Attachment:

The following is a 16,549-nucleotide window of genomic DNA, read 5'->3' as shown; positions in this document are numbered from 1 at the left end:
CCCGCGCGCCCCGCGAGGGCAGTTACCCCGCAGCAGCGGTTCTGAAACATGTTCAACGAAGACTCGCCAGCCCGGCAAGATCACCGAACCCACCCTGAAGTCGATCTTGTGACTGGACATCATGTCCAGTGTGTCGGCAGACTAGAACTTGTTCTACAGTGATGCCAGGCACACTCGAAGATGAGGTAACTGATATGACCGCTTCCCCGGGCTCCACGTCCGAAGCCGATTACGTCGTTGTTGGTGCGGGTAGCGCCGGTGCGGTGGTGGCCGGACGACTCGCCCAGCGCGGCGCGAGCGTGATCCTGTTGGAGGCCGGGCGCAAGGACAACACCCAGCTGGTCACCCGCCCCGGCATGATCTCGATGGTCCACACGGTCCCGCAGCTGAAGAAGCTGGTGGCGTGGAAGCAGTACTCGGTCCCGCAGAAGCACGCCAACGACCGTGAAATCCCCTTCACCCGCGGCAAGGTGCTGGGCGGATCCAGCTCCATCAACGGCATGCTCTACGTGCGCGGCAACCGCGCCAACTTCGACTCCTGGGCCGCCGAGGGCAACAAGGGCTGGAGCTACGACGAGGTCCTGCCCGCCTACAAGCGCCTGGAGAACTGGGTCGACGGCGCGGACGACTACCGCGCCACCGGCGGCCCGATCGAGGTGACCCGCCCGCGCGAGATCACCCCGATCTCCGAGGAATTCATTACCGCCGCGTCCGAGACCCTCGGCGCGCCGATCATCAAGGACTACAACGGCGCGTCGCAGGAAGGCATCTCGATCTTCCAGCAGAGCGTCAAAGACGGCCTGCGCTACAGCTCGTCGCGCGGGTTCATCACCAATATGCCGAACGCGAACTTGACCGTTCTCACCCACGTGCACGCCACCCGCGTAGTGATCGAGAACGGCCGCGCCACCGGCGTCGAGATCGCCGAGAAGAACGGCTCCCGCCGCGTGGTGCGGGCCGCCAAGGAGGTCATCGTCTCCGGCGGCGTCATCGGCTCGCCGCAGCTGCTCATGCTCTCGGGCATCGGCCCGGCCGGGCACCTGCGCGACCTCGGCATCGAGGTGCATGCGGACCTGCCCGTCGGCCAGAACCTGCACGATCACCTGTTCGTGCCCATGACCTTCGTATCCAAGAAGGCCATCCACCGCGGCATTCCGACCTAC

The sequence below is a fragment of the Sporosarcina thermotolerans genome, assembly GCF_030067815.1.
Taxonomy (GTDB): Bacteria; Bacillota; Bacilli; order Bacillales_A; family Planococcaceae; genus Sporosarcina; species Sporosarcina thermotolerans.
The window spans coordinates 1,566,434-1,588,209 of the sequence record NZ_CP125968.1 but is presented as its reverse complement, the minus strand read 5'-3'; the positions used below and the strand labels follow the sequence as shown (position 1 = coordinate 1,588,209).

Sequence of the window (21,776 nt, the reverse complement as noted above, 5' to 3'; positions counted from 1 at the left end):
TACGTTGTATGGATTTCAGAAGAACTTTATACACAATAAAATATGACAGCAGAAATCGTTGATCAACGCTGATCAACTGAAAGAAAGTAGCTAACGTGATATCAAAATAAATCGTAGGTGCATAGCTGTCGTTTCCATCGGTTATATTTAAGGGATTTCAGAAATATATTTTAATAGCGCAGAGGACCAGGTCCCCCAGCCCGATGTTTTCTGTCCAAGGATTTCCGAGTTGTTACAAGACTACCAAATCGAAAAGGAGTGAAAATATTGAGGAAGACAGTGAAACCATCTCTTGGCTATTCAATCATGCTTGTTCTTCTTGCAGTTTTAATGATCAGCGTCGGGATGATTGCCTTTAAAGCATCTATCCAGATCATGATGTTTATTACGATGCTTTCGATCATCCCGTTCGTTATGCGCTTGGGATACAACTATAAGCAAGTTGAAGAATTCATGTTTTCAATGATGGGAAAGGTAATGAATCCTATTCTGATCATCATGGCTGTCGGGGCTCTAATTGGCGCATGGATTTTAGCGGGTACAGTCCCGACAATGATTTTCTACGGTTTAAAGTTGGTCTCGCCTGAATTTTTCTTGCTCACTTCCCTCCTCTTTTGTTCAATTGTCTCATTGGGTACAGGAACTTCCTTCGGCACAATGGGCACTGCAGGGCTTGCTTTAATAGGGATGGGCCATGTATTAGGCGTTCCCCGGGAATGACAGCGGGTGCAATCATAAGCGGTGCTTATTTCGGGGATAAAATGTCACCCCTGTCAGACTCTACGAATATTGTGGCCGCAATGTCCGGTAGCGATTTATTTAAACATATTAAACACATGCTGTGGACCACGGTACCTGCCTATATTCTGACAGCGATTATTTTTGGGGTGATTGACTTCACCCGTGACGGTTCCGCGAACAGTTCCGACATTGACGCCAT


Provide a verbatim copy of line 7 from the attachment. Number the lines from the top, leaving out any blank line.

TACGTTGTATGGATTTCAGAAGAACTTTATACACAATAAAATATGACAGCAGAAATCGTTGATCAACGCTGATCAACTGAAAGAAAGTAGCTAACGTGATATCAAAATAAATCGTAGGTGCATAGCTGTCGTTTCCATCGGTTATATTTAAGGGATTTCAGAAATATATTTTAATAGCGCAGAGGACCAGGTCCCCCAGCCCGATGTTTTCTGTCCAAGGATTTCCGAGTTGTTACAAGACTACCAAATCGAAAAGGAGTGAAAATATTGAGGAAGACAGTGAAACCATCTCTTGGCTATTCAATCATGCTTGTTCTTCTTGCAGTTTTAATGATCAGCGTCGGGATGATTGCCTTTAAAGCATCTATCCAGATCATGATGTTTATTACGATGCTTTCGATCATCCCGTTCGTTATGCGCTTGGGATACAACTATAAGCAAGTTGAAGAATTCATGTTTTCAATGATGGGAAAGGTAATGAATCCTATTCTGATCATCATGGCTGTCGGGGCTCTAATTGGCGCATGGATTTTAGCGGGTACAGTCCCGACAATGATTTTCTACGGTTTAAAGTTGGTCTCGCCTGAATTTTTCTTGCTCACTTCCCTCCTCTTTTGTTCAATTGTCTCATTGGGTACAGGAACTTCCTTCGGCACAATGGGCACTGCAGGGCTTGCTTTAATAGGGATGGGCCATGTATTAGGCGTTCCCCGGGAATGACAGCGGGTGCAATCATAAGCGGTGCTTATTTCGGGGATAAAATGTCACCCCTGTCAGACTCTACGAATATTGTGGCCGCAATGTCCGGTAGCGATTTATTTAAACATATTAAACACATGCTGTGGACCACGGTACCTGCCTATATTCTGACAGCGATTATTTTTGGGGTGATTGACTTCACCCGTGACGGTTCCGCGAACAGTTCCGACATTGACGCCAT